Will owners respond to a plea for off-peak charging, a potentially critical part of the plan? Or will the average commuter plug right in when he gets home from work on a typically sweltering summer afternoon, negating savings and further stressing the grid?
“Range anxiety” is another issue for those for whom 40 miles may not be enough. (Other electric models, such as Nissan’s LEAF, will go 100 miles before needing a charge.) How many offices will install charging stations, and how common will stations be around the city or town where you live?
GM and its competitors are gambling that these questions can be answered economically and efficiently. Still, the company recognizes that the quality of experience in the initial phase could determine the overall success of Volt and its brethren yet to come.
“There is no guarantee that we’ll actually be able to transition this country away from gasoline, but we are really, really trying hard to make it work this time,” said Gross. “To do this is a really big effort, and the devil is in all these details.
“How smoothly will the home installs go? Will there be a lot of people complaining about the permitting experience? There are a lot of yucky details. With the Internet, one bad experience can negate a thousand good ones. That’s the sort of thing that keeps me up at night.”
GM, of course, has been down this stretch of road before.
From 1996 to ’99, the company experimented with EV1, an electric two-seater with a range of about 100 miles per charge. The cars were available by lease only, and only about 1,100 were produced over a four-year period at a cost of upwards of $1 billion. While the cars were popular with actual owners, GM decided to cut its losses. In a controversial move, the company shut down the program, recalled the vehicles, crushed all but a few and disabled the drive train in those spared.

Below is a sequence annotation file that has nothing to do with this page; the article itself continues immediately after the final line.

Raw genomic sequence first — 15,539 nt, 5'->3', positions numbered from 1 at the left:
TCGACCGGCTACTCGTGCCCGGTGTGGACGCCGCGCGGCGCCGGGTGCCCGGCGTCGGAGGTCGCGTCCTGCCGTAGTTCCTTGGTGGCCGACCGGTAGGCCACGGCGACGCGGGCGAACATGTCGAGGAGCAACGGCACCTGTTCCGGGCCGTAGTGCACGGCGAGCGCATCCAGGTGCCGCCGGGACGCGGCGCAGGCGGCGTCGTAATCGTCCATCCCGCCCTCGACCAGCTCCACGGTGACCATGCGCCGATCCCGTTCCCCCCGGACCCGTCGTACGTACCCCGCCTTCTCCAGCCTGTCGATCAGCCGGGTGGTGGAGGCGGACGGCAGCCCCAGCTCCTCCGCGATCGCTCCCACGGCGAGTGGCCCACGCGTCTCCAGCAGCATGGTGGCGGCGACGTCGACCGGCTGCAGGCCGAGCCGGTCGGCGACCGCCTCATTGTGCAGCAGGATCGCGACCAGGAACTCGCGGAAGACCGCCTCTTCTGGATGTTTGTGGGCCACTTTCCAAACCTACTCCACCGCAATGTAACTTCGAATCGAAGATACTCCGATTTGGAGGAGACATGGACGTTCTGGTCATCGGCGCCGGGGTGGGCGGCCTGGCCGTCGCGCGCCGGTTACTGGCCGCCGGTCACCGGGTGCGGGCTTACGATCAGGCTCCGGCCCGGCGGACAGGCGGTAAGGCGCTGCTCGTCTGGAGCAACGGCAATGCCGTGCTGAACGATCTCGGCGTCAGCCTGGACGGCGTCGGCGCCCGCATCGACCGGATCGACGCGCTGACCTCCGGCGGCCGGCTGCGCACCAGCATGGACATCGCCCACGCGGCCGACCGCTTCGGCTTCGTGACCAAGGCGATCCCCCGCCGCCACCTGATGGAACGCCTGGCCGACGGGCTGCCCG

“There were some reasons the EV1 didn’t sell in the marketplace,” Gross said. “It was a two-seater, very special aerodynamic materials, very expensive to do. The range was limited to 100 miles on a good day. We didn’t have industry standards for charge points.
“We sat down with Volt and started chipping away at these excuses.”
Volt is powered by a smaller, more-efficient lithium battery. It’s a four-seater. Newly established industry standards dictate that the coming generation of electric vehicles will all plug in the same way, leveling the playing field and simplifying charging station design.
GM research indicates that three-quarters of all Americans commute less than 40 miles a day. For those who need more, a gas-powered generator can add an additional 300 miles of range.
“We thought this was the smartest thing we can do,” Gross said. “We can also limit the size of the battery.
“There really can’t be any good excuses not to buy this vehicle,” she added with a laugh.
Unlike EV1, Volt and its competitors – including the Nissan LEAF, also due in December — figure to have a greater network of support. In Texas, that starts with infrastructure, which Oncor is working to provide.
“We’re in the process of spending approximately $5 billion to build 2,300 miles of high-capacity transmission out to where the wind blows so we can grab 18 ½ gigawatts of wind,” says Jim Greer, the company’s Senior Vice President for Asset Management and Engineering. “That’s a lot of wind. That’s more than any other state and all but a handful of countries.